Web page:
The analysis that jurisdictions undertake when considering whether to adopt any data-driven policing technology must be conducted through a race equity lens and include a racial impact statement. The “racial equity impact assessment”6 6 Laura M. Loy, How Police Technology Aggravates Racial Inequality: A Taxonomy of Problems and a Path Forward. must be conducted by experts trained in institutional and structural racism, as well as the history of racialized policing, and have experts work with legislators, law enforcement, and community members to examine the racialized impact of the proposed data-driven policing technology. If the racial equity impact assessment of the proposed data-driven policing technology concludes that use of the technology would harm the impacted community, the technology should be prohibited from use by law enforcement.
If, through the processes detailed in Recommendations #2, #3, and #4, data-driven policing technologies have been approved, law enforcement departments must adopt and issue written protocols of integrity and accountability, to ensure that the departments and the impacted communities can continuously monitor and otherwise gauge the use and effectiveness of these technologies.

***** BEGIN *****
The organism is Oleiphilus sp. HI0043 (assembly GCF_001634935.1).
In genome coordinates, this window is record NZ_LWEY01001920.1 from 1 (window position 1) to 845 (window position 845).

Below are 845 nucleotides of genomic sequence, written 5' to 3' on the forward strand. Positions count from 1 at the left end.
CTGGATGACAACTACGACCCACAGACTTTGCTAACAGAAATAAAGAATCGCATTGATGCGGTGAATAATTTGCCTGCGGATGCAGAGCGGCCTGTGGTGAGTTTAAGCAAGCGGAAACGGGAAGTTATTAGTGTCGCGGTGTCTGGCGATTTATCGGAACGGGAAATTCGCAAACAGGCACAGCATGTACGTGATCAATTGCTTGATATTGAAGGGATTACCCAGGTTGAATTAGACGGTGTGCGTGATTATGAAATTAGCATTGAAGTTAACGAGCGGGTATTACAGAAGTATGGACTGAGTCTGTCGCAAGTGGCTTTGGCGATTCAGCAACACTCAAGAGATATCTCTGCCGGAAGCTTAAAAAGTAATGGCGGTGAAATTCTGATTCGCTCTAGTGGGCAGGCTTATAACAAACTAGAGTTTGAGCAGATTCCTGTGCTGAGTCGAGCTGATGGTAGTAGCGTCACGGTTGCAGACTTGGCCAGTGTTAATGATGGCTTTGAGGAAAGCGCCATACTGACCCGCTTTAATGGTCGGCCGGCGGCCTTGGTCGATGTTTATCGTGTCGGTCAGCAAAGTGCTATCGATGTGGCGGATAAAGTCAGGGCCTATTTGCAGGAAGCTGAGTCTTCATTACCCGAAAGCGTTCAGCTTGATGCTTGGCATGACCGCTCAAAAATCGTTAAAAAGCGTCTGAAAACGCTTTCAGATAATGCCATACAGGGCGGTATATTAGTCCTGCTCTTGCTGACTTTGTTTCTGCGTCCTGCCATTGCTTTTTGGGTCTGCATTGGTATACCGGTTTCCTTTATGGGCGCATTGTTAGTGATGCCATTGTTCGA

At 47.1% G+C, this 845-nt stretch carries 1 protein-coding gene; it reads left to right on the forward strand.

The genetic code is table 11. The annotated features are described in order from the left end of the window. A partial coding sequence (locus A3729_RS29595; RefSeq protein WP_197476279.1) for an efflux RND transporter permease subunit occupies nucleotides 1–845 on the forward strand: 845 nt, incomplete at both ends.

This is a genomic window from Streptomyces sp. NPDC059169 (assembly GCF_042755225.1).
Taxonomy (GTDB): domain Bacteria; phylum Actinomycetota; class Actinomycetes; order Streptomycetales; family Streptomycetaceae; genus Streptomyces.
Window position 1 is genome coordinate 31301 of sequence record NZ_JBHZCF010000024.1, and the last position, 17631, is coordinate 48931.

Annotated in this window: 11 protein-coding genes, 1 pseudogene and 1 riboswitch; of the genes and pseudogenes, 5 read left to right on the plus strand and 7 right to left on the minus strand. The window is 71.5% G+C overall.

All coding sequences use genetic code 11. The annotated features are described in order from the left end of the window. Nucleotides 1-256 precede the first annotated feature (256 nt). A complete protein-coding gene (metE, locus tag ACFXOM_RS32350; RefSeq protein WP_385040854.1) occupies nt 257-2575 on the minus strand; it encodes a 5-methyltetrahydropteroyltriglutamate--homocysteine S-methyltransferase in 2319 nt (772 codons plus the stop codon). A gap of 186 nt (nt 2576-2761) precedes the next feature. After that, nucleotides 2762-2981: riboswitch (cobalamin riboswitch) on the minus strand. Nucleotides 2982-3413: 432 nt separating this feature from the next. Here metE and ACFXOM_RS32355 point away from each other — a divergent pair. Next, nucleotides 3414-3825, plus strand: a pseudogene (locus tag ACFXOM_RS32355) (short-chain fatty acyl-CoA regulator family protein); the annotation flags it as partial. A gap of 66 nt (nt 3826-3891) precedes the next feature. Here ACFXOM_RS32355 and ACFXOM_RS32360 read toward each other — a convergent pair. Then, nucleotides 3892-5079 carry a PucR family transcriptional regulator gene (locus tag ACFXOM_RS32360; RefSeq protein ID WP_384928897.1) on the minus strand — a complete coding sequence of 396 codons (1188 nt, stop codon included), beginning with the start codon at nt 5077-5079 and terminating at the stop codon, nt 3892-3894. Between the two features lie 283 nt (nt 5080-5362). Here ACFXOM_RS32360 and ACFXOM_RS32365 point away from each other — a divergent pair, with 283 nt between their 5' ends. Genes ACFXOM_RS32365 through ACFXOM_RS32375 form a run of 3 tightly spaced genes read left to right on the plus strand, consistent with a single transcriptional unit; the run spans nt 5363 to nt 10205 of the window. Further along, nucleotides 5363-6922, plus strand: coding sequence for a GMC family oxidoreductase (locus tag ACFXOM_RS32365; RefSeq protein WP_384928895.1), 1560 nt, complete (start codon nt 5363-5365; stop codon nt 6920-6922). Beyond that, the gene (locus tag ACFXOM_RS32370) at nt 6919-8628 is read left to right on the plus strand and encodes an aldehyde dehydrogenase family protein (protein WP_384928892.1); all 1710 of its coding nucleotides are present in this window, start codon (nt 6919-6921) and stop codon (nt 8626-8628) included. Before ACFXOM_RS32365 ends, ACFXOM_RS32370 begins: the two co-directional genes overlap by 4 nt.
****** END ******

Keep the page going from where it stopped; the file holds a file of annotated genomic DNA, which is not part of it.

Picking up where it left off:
Integrity and accountability measures must include data-keeping, annual departmental reports on the use and accuracy of the technology, measuring and evaluating the effectiveness of the technologies through auditing, and, based on the results of these accountability measures, determining whether the use of the technology should be modified or discontinued. All reports, evaluations, data, and accountability measures produced in relation to and in response to data-driven policing technologies implemented by law enforcement departments should be made available to the public.
6. Resources and Access for Defense Attorneys
In accordance with the constitutional rights to discovery and confrontation guaranteed by the Sixth Amendment, prosecutors must provide to defense counsel notice of and describe any data-driven policing technology that law enforcement has employed or has otherwise relied upon in the case, as well as provide any data based on the technology that the officers relied upon, assessed, or otherwise used in relation to the accused, including Brady material and any other data accumulated against the accused. Defense counsel must then be afforded time and resources to engage experts to analyze and interpret the data.
Defense lawyers must be notified of and trained on the data-driven policing technologies employed by law enforcement departments in their jurisdictions, including the federal and state constitutional rights implicated by the technologies.
Defense lawyers should collaborate with other attorneys, technologists, and experts who understand the data-driven policing technologies employed against their clients and incorporate law enforcement’s use of the relevant tool(s) against their clients through all aspects of their legal representation.